Hanging On: Last Call (2020)-Reviewed

Fair or not, there's a tendency among a not insignificant portion of the film community to label one-take films as a "gimmick." Even when there's a clear reason behind it, many people become hung up on the director wanting to "show off." I've always found that line of thinking silly at best but I won't lie and say that I haven't found myself drifting into that territory. A film is more than its perceived "gimmicks" though  and I think we, as viewers, owe every piece of a film more than write-off like that. Especially when one as riveting as Last Call comes along.

Shot in two true one takes and presented in split screen, Gavin Michael Booth's Last Call takes place, in real time, over one phone call that will change the lives of the people on each end. Scott (Daved Wilkins, also co-writer with Booth) gets home from the bar, already very drunk. He plops down on the couch, tries to call someone who doesn't answer and eventually calls a number that he thinks is a suicide help line. Running concurrently to this, we see Beth (Sarah Booth) getting into work. A student moonlighting as a janitor at her college, she's fretting about her eldest son who still hasn't reported home to the babysitter. In between increasingly frantic calls back and forth to the sitter, she ends up being on the receiving end of Scott's call. Over the next hour, the two will have one of the most devastating onscreen experiences you'll see this year.

My initial skepticism due to both the aforementioned unfair bias to "gimmicks" and the fact that this is releasing during Suicide Awareness Month was almost immediately dispelled. There's a world in which this plays like an hour-long, condescending commercial for the "You are not alone" set. Like many people, I suffer from depression and there's an inherent fear going into to a film like Last Call. Your defenses are up because you don't want to be preached to and you definitely don't want some saccharine, heavy-handed message. Thankfully, Last Call is none of that but instead, a brutal 75 minutes of searing honesty and heartbreaking reality.

Booth's direction and script are two important keys to getting something like this to work. My brain is geared pretty heavily toward dialogue heavy movies, I love nothing more than watching people sit around and talk for 90 minutes. But the work has to be put in to make it compelling and the script is more than up to it. Never descending into platitudes about suicide or depression, the conversation moves along so honestly, it's genuinely hard to watch at times. Getting to the core of that honesty is the depiction of Scott, both in Wilkins' performance and in how he's written. There's a side to mental illness that's hard to acknowledge, especially to yourself. Depression colors perspective and that lack of perspective can cause you to be, for lack of a nicer term, an asshole. Scott is tremendously heartbreaking not just because of his circumstances but because his trauma has forced him into a shell of a person. Being so far into the throes of depression, Scott vacillates between friendly curiosity about Beth and outbursts of rage. It's a brutal portrayal and gets vitally close to what that it feels like when you just need someone to talk to and anyone will do. Beth is, quite literally, his life line and in our worst moments we often throw those life lines away. It’s a bold but realistic choice to make Scott hard to root for so to speak.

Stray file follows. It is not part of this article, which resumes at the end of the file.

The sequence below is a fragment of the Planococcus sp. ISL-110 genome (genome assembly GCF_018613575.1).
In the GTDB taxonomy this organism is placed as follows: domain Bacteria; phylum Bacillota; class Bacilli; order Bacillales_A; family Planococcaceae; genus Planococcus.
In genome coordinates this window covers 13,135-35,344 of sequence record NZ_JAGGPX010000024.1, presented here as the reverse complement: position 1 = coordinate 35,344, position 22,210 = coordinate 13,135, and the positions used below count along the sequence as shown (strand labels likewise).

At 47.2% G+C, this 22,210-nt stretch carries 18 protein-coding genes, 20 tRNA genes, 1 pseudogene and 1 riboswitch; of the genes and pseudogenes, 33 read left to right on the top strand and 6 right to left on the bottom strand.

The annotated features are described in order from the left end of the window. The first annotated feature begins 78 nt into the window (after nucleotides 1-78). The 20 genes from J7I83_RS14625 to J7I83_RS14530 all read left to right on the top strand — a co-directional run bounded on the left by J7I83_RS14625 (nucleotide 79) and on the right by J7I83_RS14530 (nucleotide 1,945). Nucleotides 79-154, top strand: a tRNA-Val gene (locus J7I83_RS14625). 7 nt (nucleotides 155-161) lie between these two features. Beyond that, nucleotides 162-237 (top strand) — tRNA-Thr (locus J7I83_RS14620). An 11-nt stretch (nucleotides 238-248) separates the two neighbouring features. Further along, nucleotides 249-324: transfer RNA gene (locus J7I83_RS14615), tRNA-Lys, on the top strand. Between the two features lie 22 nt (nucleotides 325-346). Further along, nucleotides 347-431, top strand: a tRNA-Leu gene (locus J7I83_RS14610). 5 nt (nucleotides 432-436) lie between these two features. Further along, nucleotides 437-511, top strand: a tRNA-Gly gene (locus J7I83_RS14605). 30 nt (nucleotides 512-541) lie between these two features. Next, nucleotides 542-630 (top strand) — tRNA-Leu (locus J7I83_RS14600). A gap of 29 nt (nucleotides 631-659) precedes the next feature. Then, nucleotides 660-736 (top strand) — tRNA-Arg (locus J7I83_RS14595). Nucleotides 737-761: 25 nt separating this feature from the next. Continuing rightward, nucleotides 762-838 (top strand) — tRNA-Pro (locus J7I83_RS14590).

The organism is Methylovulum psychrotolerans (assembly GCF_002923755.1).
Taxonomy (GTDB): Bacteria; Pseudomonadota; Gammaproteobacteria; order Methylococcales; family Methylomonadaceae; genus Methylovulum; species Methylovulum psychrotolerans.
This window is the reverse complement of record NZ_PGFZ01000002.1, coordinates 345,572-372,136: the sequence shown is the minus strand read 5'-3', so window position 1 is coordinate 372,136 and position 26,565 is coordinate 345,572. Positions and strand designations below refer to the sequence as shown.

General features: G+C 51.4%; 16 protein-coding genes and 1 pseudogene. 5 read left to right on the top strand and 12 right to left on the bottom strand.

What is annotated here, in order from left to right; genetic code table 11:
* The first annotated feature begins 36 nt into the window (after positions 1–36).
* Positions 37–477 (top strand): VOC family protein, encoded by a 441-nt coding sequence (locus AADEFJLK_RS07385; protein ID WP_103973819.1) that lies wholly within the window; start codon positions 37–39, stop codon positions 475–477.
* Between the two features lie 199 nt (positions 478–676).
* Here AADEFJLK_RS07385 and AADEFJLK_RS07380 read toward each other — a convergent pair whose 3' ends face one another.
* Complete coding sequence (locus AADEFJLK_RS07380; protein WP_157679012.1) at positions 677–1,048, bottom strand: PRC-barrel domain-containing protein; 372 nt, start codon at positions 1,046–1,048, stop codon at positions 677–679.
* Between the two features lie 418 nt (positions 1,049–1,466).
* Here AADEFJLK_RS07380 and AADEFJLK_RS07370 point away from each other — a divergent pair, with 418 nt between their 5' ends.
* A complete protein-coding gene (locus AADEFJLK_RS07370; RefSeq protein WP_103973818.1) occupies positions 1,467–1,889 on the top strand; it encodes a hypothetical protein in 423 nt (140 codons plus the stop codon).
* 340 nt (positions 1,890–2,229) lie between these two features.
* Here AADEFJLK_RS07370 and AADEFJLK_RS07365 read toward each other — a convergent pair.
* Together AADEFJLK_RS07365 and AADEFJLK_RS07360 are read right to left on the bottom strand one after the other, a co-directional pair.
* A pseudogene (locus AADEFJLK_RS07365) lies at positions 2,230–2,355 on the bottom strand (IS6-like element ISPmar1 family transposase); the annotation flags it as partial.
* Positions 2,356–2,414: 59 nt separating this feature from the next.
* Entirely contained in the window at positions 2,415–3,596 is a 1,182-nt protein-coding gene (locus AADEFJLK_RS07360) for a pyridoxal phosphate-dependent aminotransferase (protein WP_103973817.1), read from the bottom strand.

Scott's is the showier role and while not an easy one to pull off, I think it requires a bit less than what's asked of Sarah Booth as Beth. This is where the film truly soars, Sarah Booth's staggering performance as the person unwittingly thrown into what may be the last moments of someone's life. It's never an easy ask to be on the receiving end of a "going through the wringer" performance but Booth is unbelievable in how much she connects with both her character and Wilkins'. Her flustered annoyance at having answered a wrong number call turning to stone cold terror at the realization of what Scott is calling for brought me to tears. From there, she's a force, doing everything she can to keep Scott on the phone. 

Running around the campus, desperately trying to get information out of him or find it through the computer, she anchors the film and helps lift it past just "good." She frequently makes you forget about all the camera trickery, becoming one with cinematographer Seth Wessell-Estes' camera. As she bounces around the campus, increasingly frantic, it glides with her in a dance of a performance, the two as partners. Booth is so empathetic, her face processing 1000 different emotions. It's a stunner of a performance and completely blew me away. Last Call works as a tightly written thriller of sorts because she forces you to care.

It doesn’t all work, the score is oppressively tinkly and sad and even at a tight 75 minutes, it feels bloated. But those are relatively small gripes about a very strong version of the kind of indie film that usually ends in disaster. Grounded in intense realism and offering no easy answers, Last Call transcends what could have been a misstep. The fact that it isn’t is a small miracle, thanks to a thoughtful script, smart and kinetic filmmaking and a knockout performance from Sarah Booth. It’s an exceptionally tough film to watch in a moment where windows for hope are becoming increasingly small but if you can weather that, it’s one of the more compelling journeys you’ll take this year. 

-Brandon Streussnig

Last Call is available through select Virtual Theaters starting Friday, September 18th